Gellrich MM - Springerplus (2015)

Slow progression of dry macular degeneration, sudden subretinal hemorrhage after 7½ years and subsequent scarring - documented with the slit lamp using a +90D lens at 20× magnification (dates given yy-mm-dd). Despite initiation of VEGF-inhibitor treatment (bottom, middle) soon afterwards massive subretinal bleeding occurred. Each picture composite is created from two individual video images by the program Hugin®. Changes between individual images are quite obvious, but alignment with PowerPoint® enables accurate comparison by flicking between consecutive foils. In this case all clinical decisions in 8½ years follow up can be adequately based on the slit lamp documentation.
© Copyright Policy - open-access
Related In: Results  -  Collection

License
Show All Figures
getmorefigures.php?uid=PMC4401483&req=5

Fig10: Slow progression of dry macular degeneration, sudden subretinal hemorrhage after 7½ years and subsequent scarring - documented with the slit lamp using a +90D lens at 20× magnification (dates given yy-mm-dd). Despite initiation of VEGF-inhibitor treatment (bottom, middle) soon afterwards massive subretinal bleeding occurred. Each picture composite is created from two individual video images by the program Hugin®. Changes between individual images are quite obvious, but alignment with PowerPoint® enables accurate comparison by flicking between consecutive foils. In this case all clinical decisions in 8½ years follow up can be adequately based on the slit lamp documentation.
Mentions: As its name tells us, only a part of the fundus can be captured in one image with the slit lamp. There are programs available (such as Hugin®) that enable us to geometrically reconstruct a larger fundus area by creating a mosaic. For effective clinical use we advise to make the patient gaze in consecutive directions in a structured manner (Gellrich 2009b). In general this is done in the same way as during a normal clinical fundus examination with the slit lamp. Sufficient (usually approximately 2°) overlap between adjacent fundus segments is necessary, however, so that they can later be stitched together digitally (Figures 7, 8, 9, 10).Figure 7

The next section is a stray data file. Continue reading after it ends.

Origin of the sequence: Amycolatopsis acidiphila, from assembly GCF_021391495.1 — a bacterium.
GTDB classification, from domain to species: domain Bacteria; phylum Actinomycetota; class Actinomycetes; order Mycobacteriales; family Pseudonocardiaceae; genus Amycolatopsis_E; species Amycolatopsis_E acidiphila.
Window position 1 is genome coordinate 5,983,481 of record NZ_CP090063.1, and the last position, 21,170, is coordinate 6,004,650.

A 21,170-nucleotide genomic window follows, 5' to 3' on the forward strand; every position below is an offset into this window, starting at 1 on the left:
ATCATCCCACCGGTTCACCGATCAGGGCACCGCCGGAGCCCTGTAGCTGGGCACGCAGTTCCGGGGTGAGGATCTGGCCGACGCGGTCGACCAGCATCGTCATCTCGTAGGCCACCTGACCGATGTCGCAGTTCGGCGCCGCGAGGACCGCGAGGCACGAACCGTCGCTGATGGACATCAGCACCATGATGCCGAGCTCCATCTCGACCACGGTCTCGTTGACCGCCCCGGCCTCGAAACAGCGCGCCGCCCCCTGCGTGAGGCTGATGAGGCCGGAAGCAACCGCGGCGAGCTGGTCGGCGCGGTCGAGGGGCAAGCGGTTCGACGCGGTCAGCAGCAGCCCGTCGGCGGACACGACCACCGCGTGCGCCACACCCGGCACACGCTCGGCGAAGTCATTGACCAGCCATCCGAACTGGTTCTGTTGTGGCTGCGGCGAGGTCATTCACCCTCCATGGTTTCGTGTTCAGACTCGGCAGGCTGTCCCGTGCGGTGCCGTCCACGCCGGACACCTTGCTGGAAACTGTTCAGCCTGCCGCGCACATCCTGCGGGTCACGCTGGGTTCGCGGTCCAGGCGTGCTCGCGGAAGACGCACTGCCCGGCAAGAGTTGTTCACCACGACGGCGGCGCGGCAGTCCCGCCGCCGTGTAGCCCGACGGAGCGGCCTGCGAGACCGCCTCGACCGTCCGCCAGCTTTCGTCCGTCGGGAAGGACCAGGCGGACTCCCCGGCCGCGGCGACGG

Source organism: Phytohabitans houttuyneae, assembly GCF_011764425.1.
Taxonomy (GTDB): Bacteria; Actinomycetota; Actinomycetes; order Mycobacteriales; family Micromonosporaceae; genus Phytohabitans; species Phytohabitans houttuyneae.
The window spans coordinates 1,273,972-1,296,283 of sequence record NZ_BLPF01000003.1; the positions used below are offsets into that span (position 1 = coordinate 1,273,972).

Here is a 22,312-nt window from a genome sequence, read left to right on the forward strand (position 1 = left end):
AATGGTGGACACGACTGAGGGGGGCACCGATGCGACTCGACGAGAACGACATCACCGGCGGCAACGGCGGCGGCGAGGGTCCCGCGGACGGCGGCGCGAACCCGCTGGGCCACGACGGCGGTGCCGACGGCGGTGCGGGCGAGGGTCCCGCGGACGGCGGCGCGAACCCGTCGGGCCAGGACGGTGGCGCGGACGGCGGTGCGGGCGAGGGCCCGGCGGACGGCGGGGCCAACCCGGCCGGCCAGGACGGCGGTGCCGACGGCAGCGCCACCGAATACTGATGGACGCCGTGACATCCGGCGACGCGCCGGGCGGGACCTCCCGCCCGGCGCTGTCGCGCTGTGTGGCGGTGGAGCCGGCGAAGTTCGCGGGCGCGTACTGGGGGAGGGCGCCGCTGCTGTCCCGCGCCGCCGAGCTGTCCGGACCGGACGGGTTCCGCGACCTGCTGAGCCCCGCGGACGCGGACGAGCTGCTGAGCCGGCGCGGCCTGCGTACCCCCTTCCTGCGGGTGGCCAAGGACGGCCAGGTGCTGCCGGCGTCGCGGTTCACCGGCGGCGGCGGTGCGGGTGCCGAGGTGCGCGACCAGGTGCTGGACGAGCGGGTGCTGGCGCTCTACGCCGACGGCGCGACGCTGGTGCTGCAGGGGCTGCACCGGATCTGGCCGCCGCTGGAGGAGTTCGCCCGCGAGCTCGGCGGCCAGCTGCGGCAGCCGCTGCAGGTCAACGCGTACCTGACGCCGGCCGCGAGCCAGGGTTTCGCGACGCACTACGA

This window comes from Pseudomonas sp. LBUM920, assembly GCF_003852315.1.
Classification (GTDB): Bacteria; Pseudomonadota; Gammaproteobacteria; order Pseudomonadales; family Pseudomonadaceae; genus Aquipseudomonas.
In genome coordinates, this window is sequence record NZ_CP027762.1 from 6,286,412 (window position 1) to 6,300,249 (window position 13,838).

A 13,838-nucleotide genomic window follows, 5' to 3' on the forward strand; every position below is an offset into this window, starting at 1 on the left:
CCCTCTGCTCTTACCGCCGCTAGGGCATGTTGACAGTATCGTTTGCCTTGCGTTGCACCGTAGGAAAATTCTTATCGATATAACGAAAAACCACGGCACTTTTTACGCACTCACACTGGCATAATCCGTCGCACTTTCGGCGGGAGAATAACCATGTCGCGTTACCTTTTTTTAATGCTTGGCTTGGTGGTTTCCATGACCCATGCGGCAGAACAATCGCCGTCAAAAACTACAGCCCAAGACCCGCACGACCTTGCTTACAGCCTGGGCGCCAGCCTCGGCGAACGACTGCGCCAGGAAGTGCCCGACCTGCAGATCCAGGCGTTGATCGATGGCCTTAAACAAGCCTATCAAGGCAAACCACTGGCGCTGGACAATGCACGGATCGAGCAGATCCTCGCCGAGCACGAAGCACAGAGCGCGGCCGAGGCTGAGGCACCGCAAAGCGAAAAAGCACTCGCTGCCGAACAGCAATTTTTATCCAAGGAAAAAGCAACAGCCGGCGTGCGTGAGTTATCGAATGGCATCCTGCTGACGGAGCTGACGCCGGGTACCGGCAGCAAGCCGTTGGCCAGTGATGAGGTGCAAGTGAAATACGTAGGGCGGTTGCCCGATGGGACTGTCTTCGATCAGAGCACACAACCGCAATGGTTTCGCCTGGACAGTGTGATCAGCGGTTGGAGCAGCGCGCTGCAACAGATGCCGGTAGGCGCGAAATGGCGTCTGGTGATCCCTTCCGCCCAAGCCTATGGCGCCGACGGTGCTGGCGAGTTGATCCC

Bottom Line: The three lenses +90/+60/+40D are a good choice for imaging the whole spectrum of retinal diseases.A reconstruction of larger fundus areas is feasible for imaging in vitreoretinal surgery or occlusive vessel disease.Even a basic fundus controlled perimetry is possible.

View Article: PubMed Central - PubMed

Affiliation: Ophthalmological practice, Ziegeleiweg 10, 25548 Kellinghusen, Germany.

ABSTRACT
Fundus biomicroscopy with the slit lamp as it is practiced widely nowadays was not established until the 1980-es with the introduction of the Volk lenses +90 and +60D. Thereafter little progress has been made in retinal imaging with the slit lamp. It is the aim of this paper to fully exploit the potential of a video slit lamp for fundus documentation by using easily accessible additions. Suitable still images are easily retrieved from videorecordings of slit lamp examinations. The effects of changements in the slit lamp itself (slit beam and apertures) and its examination equipment (converging lenses from +40 to +90D) on quality and spectrum of fundus images are demonstrated. Imaging software is applied for reconstruction of larger fundus areas in a mosaic pattern (Hugin®) and to perform the flicker test in order to visualize changes in the same fundus area at different points of time (Power Point®). The three lenses +90/+60/+40D are a good choice for imaging the whole spectrum of retinal diseases. Displacement of the oblique slit light can be used to assess changes in the surface profile of the inner retina which occurs e.g. in macular holes or pigment epithelial detachment. The mosaic function in its easiest form (one strip macula adapted to one strip with the optic disc) provides an overview of the posterior pole comparable to a fundus camera's image. A reconstruction of larger fundus areas is feasible for imaging in vitreoretinal surgery or occlusive vessel disease. The flicker test is a fine tool for monitoring progressive glaucoma by changes in the optic disc, and it is also a valuable diagnostic tool in macular disease. Nearly all retinal diseases can be imaged with the slit lamp - irrespective whether they affect the posterior pole, mainly the optic nerve or the macula, the whole retina or only its periphery. Even a basic fundus controlled perimetry is possible. Therefore fundus videography with the slit lamp is a worthwhile approach especially for the many ophthalmologists without access to the most recent diagnostic equipment or a professional photographer at hand.

No MeSH data available.


Related in: MedlinePlus